Robert Falcon Scott
3 of 13 portraits of Robert Falcon Scott
Robert Falcon Scott
by Herbert George Ponting
carbon print, 7 October 1911
14 in. x 18 in. (356 mm x 457 mm)
Click on the links below to find out more:
Artistback to top
- Herbert George Ponting (1870-1935), Photographer and antarctic explorer. Artist of 12 portraits, Sitter in 1 portrait.
This portraitback to top
This photograph by Herbert Ponting, the official photographer to the Antarctic expedition led by Robert Falcon Scott, shows Scott in his hut at work on his famous journal. Scott had set sail in the Terra Nova in June 1911, and established his expedition's winter quarters at Cape Evans. Three weeks after this photograph was taken, the expedition set out on their southern sledge journey. On 16 January 1912 they arrived at the South Pole to find the Norwegian Amundsen's flag already there. On the return journey from the Pole, Scott and his companions perished, among them the legendary Captain Oates. The last entry in Scott's journal reads: 'We shall stick it out to the end, but we are getting weaker, of course, and the end cannot be far. It seems a pity, but I do not think I can write any more'.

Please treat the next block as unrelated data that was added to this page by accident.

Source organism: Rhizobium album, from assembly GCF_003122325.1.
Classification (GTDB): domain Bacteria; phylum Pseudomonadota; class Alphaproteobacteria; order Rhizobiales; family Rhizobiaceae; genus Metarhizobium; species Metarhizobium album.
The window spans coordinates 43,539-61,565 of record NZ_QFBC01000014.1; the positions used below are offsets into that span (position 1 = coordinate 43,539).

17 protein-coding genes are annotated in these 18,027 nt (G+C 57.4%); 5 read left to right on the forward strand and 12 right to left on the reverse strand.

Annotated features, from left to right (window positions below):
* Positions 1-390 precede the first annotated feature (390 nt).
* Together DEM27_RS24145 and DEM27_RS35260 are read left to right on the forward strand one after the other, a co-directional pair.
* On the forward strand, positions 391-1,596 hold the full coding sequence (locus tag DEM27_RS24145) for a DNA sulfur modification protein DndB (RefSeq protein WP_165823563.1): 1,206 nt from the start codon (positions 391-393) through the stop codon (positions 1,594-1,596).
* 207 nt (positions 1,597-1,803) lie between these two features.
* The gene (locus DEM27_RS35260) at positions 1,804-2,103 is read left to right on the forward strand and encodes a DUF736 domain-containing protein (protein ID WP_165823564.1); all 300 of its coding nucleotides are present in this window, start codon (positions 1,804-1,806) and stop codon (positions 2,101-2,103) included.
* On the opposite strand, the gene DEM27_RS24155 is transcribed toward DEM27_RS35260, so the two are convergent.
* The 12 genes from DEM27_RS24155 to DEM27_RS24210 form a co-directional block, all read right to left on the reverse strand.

Linked publicationsback to top
- National Portrait Gallery: 100 Portraits, p. 94
- Rogers, Malcolm, Camera Portraits, 1989 (accompanying the exhibition at the National Portrait Gallery from 20 October 1989 - 21 January 1990), p. 167
- Saumarez Smith, Charles, The National Portrait Gallery: An Illustrated Guide, 2000, p. 179
- Saumarez Smith, Charles, The National Portrait Gallery, 1997, p. 178
- Saywell, David; Simon, Jacob, Complete Illustrated Catalogue, 2004, p. 552
- Various contributors, National Portrait Gallery: A Portrait of Britain, 2014, pp. 182 - 183
Placesback to top
- Place made and portrayed: Antarctica (sitter's workshop, on the 'Terra Nova', Antarctica)
Linked displays and exhibitionsback to top
Subjects & Themesback to top
Events of 1911back to top
Current affairsAsquith's Liberal government introduces the Parliament Act to curb the powers of the House of Lords following the clash between the Commons and Lords over the 1909 People's Budget. The Act removed the Lords' power to veto bills, reduced the length of Parliament from seven to five years, and provided for the payment of MPs.
Art and scienceErnest Rutherford discovers the structure of the atom. The New Zealand born physicist working in Manchester showed with his Nuclear Model that electrons orbited a nucleus composed of protons and neutrons. The discovery paved the way for nuclear physics.
InternationalThe Polish Chemist, Marie Curie, becomes the first woman to win the Nobel Prize for her discovery in 1898 of the radioactive element, Radon.
The Mona Lisa is stolen from the Louvre. The masterpiece was missing for two years, during which time suspicion fell on avant-garde poet Guillaume Apollinaire and his friend Pablo Picasso, before Vincenzo Peruggia, an employee of the Louvre, was arrested in Florence.
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